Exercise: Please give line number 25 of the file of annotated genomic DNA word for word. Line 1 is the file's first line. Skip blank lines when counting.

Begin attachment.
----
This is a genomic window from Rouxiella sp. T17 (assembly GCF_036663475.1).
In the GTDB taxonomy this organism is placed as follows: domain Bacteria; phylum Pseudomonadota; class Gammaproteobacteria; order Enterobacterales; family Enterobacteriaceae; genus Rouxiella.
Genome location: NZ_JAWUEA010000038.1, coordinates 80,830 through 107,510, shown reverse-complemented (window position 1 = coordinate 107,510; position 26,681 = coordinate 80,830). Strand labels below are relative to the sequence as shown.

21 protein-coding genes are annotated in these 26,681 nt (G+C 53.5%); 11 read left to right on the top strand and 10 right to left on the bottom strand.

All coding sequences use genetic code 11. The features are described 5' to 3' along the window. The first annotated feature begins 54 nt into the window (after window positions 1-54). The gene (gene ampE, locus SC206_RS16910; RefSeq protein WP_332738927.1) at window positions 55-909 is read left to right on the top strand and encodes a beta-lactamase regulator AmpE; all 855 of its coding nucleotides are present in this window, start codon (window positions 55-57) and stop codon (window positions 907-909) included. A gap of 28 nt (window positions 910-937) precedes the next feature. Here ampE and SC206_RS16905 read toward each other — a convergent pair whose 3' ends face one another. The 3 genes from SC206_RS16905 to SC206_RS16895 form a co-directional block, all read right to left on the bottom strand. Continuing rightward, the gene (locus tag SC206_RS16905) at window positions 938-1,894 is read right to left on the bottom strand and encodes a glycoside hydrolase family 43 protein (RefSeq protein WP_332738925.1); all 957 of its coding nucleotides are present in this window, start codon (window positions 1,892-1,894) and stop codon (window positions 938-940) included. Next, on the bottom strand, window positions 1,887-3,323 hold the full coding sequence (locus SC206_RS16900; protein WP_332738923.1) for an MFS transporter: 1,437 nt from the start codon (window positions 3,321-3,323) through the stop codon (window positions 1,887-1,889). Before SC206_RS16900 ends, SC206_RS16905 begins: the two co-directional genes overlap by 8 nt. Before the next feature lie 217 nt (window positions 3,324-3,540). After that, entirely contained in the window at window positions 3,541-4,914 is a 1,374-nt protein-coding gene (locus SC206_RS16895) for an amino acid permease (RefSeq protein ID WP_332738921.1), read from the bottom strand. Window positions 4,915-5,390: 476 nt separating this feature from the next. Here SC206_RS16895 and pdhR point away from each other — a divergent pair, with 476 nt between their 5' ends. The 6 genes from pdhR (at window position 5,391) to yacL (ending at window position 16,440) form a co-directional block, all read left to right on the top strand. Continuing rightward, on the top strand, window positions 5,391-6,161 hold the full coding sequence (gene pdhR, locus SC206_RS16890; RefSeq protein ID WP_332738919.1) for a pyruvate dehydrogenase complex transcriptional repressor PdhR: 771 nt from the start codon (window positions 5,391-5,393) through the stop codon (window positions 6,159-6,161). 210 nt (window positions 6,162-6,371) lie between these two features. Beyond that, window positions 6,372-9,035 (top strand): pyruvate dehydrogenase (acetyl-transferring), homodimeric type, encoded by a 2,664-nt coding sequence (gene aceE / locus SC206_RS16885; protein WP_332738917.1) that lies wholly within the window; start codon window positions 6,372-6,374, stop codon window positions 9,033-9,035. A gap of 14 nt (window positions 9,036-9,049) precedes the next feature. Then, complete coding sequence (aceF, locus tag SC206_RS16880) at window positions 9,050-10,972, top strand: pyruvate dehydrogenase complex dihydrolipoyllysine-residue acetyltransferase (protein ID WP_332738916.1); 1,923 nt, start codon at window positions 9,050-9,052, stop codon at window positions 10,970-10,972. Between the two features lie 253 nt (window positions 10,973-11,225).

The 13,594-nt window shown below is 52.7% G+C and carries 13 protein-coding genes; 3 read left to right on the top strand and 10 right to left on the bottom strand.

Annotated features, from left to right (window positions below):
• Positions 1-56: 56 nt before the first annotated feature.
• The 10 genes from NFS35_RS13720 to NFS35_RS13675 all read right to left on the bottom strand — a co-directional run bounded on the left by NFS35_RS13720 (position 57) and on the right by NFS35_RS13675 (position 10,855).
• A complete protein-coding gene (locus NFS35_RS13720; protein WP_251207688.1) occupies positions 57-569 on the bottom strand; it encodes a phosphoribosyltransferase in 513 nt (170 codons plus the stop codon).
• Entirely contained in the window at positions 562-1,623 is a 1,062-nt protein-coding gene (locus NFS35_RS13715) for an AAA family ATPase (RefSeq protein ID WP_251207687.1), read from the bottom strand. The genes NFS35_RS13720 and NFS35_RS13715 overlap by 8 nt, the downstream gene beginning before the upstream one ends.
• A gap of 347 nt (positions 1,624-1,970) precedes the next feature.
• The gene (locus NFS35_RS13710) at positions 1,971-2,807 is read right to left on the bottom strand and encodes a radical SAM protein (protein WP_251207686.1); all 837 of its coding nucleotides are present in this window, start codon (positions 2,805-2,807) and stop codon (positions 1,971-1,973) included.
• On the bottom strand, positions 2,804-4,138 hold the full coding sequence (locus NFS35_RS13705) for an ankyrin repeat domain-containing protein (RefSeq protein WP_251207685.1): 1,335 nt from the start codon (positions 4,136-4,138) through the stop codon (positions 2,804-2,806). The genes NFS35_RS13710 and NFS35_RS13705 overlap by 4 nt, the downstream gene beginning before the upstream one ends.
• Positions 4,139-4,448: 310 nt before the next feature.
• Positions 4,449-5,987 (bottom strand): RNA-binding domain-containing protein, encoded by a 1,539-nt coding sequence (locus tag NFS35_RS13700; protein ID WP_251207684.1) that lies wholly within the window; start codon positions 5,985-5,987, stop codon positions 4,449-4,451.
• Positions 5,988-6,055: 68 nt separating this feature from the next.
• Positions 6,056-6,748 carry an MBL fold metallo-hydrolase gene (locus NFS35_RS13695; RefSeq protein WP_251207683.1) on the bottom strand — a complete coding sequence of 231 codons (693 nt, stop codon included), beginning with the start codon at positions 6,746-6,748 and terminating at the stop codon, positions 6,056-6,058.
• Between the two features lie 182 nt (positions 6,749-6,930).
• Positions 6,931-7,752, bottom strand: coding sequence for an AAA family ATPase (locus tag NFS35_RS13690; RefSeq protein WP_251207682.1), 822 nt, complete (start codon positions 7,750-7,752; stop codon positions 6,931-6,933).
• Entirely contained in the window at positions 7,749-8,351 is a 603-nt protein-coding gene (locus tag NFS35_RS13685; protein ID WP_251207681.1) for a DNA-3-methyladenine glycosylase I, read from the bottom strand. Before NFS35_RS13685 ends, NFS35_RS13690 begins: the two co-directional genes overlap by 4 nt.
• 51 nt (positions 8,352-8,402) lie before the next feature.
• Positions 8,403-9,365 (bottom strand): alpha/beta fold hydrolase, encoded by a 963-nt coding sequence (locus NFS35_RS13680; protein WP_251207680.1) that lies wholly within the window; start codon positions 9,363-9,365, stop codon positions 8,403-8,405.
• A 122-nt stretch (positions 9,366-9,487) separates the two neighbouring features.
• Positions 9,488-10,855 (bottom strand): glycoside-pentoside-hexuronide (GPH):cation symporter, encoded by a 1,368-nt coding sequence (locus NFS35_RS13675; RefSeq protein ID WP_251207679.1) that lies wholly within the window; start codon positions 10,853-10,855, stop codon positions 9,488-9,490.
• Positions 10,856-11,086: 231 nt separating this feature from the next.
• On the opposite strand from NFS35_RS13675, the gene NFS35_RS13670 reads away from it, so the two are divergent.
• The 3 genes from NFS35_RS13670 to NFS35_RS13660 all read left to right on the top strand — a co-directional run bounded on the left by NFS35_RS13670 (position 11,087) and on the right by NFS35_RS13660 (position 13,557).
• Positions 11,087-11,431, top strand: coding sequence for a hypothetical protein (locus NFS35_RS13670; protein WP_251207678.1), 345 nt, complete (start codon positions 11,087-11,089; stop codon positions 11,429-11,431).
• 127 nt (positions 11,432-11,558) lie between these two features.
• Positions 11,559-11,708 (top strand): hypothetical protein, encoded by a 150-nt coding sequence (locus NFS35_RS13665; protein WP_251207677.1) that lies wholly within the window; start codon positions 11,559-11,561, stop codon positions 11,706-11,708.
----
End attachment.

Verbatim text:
• Positions 9,488-10,855 (bottom strand): glycoside-pentoside-hexuronide (GPH):cation symporter, encoded by a 1,368-nt coding sequence (locus NFS35_RS13675; RefSeq protein ID WP_251207679.1) that lies wholly within the window; start codon positions 10,853-10,855, stop codon positions 9,488-9,490.